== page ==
Another artist who made good use of the available container format was Cho Duck Hyun with his installation. It featured a third-sized version. Using graphite and charcoal, he skilfully copied onto canvas enlarged photographs from his own Korean family history, incorporating into the installation European and Japanese images too. The container was then immersed in the sea for a few days so that the effects of saltwater on the images become a metaphor for time, physical decay, suffering and memory loss resulting from the cataclysmic forces of history.

After this dunking the box was hoisted up on to Princes Wharf for Living Room’s official opening. The works were then displayed in the Project Room at Starkwhite in a black replica box, with good lighting.

Nothing particularly dramatic resulted to the images from the saltwater, apart from the occasional streak and various migrating flakes of paint that came off the walls. The emphasis throughout was on the artist’s manual skills, and that the ideas potentially produced by juxtaposing different photographs from different cultural contexts, depended really on the viewer’s understanding of Korean history. Somehow, despite the ablution process, the works seemed dry.

Aki Sasamoto and Arturo Vidich’s performance in Khartoum Place was a lecture to the crowd about the search for personal happiness in life, starting with a discussion of categories of pupil in class and degrees of social success and goal reaching. Starting her talk by drawing chalky Beuysian diagrams on the back of a chest of drawers (she retreated inside those bottomless drawers later on) Sasamoto - in green jumpsuit – blended good advice with autobiographical anecdotes. At one point she elucidated about her own conflicted relationship with her mother, whom in the symbolic form of juicy grapefruit, she proceeded to chop up with blades on her boots, on the pretence of making chutney.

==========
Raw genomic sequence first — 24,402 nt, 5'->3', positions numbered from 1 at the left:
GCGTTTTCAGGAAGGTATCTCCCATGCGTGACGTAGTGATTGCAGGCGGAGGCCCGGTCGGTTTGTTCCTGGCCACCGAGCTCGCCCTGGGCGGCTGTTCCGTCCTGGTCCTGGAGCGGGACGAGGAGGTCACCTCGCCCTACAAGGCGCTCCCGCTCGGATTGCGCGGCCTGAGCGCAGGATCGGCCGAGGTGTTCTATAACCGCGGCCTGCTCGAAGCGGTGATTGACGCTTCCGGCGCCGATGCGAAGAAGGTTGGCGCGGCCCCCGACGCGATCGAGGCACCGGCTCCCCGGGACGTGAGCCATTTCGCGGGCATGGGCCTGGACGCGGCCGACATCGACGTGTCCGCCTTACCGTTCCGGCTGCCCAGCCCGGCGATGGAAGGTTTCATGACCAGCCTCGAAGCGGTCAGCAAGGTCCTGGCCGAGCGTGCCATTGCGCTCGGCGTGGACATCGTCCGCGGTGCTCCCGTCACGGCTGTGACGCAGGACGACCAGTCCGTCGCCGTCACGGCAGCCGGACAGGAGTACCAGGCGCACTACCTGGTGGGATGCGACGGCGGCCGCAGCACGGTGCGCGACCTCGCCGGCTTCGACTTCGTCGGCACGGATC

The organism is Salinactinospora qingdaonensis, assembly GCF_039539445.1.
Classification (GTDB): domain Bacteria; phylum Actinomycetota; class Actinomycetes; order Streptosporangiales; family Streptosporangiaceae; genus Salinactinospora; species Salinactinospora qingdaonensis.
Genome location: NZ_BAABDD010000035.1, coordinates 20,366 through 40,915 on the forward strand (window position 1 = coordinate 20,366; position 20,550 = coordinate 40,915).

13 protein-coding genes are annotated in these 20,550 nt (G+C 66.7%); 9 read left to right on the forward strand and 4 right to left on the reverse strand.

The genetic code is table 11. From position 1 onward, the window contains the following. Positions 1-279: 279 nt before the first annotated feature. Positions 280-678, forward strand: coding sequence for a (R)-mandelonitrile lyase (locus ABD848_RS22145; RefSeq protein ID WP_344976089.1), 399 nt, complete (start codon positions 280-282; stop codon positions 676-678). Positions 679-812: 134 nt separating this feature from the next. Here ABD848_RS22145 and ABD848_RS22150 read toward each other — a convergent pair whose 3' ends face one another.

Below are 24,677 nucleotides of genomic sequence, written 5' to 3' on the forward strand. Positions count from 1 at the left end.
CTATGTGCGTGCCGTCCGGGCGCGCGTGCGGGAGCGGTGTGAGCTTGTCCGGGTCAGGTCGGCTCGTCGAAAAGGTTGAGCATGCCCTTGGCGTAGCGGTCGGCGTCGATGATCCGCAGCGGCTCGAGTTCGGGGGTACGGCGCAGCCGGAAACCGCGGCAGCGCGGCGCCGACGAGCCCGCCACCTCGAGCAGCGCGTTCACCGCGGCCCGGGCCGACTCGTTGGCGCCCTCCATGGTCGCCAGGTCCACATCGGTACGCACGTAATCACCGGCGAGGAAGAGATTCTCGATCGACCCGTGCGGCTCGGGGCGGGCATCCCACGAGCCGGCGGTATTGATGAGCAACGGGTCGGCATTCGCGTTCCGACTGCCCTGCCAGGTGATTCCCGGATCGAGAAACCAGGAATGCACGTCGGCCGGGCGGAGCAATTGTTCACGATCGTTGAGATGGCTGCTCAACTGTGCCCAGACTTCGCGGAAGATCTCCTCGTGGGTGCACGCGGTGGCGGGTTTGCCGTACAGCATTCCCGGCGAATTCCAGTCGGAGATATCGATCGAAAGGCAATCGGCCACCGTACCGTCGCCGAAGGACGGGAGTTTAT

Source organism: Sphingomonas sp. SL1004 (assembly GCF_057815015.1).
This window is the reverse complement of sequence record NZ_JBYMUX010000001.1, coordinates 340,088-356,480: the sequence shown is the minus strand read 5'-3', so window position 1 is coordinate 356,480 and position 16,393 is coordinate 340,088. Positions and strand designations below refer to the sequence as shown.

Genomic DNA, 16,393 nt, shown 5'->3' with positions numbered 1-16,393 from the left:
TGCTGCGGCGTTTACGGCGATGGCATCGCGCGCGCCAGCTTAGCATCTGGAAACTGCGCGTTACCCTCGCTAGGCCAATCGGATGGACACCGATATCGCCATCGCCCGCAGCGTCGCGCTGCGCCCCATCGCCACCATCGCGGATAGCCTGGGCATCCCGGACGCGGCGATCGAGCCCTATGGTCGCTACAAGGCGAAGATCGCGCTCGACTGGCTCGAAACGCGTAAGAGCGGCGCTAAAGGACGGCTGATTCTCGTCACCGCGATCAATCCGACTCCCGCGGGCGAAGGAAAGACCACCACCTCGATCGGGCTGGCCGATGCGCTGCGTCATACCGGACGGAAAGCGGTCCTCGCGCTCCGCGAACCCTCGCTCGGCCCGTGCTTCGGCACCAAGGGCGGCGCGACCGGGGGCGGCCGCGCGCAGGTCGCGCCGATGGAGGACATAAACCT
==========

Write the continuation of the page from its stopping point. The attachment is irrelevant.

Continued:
Vidich, taking the role of an oppressed self impeded by psychological baggage symbolised by a rickety stack of chairs, crawled around the space in a suit, dragging the useless furniture with him until it was pulled off him by invisible strings. The work was reminiscent of performances by the German artist John Bock, but without his wildly extravagant props, and had a refreshing looseness and spontaneity that endeared the performers to the largely non-art world bystanders.

The interactive performance by Wen Yau was more mysterious, obliquely about the transmission and loss of culture, involving initially a friendly chat at a desk in Khartoum Place about the passer-by’s family and where they are based. I told her about my sister who is living in Hong Kong (where the artist lives). After I had chatted for a short time about this she invited me to write my surname on any part of her body, and she would stamp her name on the same part of mine. She pulled back the collar of her blouse and showed me her neck and shoulder painted with several inked pictographs.

It occurred to me then that this work had overtones similar to Yoko Ono’s famous scissors and cut clothing performance where she provocatively invited people to cut and remove sections of her garments, but I wondered if I was being overimaginative. Thinking that writing on the neck or shoulder of a complete stranger would be alarmingly intimate (even if she did offer) I wrote my surname rather clumsily on her right cheek, and she stamped her name on mine. We were then photographed by her assistant, and I left to make my way home where I later I looked at her website. I found that Wen Yau is a ‘guerrilla’ critic who challenges (male?) supremacy with ‘her unusually tender and meandering writings’. Wen Yau's texts range from ‘perversion in the sexually seductive stories’…to ‘cultural reviews and other writings.’ It appears her interactions via artworks serve as some sort of catalyst for her literature. She sets up these situations that spark off her writing.

I hope Kyander does more of these performance based festivals. Next time he needs to circulate a lot more pre-show publicity about who is on their way here, and why. The event needs to be bigger in scope so that the art institutions beyond the Council’s footpaths get involved. That way a wider range of performance practice – a sort that is more varied in mood and concept, beyond entertaining coincidental pedestrians on the street but aimed at the art community already familiar with the genre – would get looked at.